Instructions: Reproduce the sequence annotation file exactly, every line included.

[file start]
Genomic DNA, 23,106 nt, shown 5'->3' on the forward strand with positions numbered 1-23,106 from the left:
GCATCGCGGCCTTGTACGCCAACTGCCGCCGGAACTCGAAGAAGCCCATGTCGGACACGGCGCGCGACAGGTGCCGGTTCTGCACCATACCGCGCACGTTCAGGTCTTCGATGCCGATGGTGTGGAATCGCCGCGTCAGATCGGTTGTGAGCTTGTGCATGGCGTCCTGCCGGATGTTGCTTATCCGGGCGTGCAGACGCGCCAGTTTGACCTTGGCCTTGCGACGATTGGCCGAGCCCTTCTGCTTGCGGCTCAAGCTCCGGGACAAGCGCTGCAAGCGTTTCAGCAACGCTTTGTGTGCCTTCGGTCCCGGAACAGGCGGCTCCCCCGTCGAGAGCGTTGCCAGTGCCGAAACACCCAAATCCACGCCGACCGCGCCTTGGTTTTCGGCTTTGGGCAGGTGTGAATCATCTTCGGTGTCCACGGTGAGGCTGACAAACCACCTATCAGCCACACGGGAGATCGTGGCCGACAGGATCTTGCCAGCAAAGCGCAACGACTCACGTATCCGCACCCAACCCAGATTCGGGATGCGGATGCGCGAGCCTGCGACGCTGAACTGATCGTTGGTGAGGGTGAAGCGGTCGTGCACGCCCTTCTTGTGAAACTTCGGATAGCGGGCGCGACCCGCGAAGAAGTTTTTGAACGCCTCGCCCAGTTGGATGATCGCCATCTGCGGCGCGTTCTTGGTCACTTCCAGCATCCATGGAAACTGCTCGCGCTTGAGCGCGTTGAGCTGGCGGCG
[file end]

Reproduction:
Genomic DNA, 23,106 nt, shown 5'->3' on the forward strand with positions numbered 1-23,106 from the left:
GCATCGCGGCCTTGTACGCCAACTGCCGCCGGAACTCGAAGAAGCCCATGTCGGACACGGCGCGCGACAGGTGCCGGTTCTGCACCATACCGCGCACGTTCAGGTCTTCGATGCCGATGGTGTGGAATCGCCGCGTCAGATCGGTTGTGAGCTTGTGCATGGCGTCCTGCCGGATGTTGCTTATCCGGGCGTGCAGACGCGCCAGTTTGACCTTGGCCTTGCGACGATTGGCCGAGCCCTTCTGCTTGCGGCTCAAGCTCCGGGACAAGCGCTGCAAGCGTTTCAGCAACGCTTTGTGTGCCTTCGGTCCCGGAACAGGCGGCTCCCCCGTCGAGAGCGTTGCCAGTGCCGAAACACCCAAATCCACGCCGACCGCGCCTTGGTTTTCGGCTTTGGGCAGGTGTGAATCATCTTCGGTGTCCACGGTGAGGCTGACAAACCACCTATCAGCCACACGGGAGATCGTGGCCGACAGGATCTTGCCAGCAAAGCGCAACGACTCACGTATCCGCACCCAACCCAGATTCGGGATGCGGATGCGCGAGCCTGCGACGCTGAACTGATCGTTGGTGAGGGTGAAGCGGTCGTGCACGCCCTTCTTGTGAAACTTCGGATAGCGGGCGCGACCCGCGAAGAAGTTTTTGAACGCCTCGCCCAGTTGGATGATCGCCATCTGCGGCGCGTTCTTGGTCACTTCCAGCATCCATGGAAACTGCTCGCGCTTGAGCGCGTTGAGCTGGCGGCG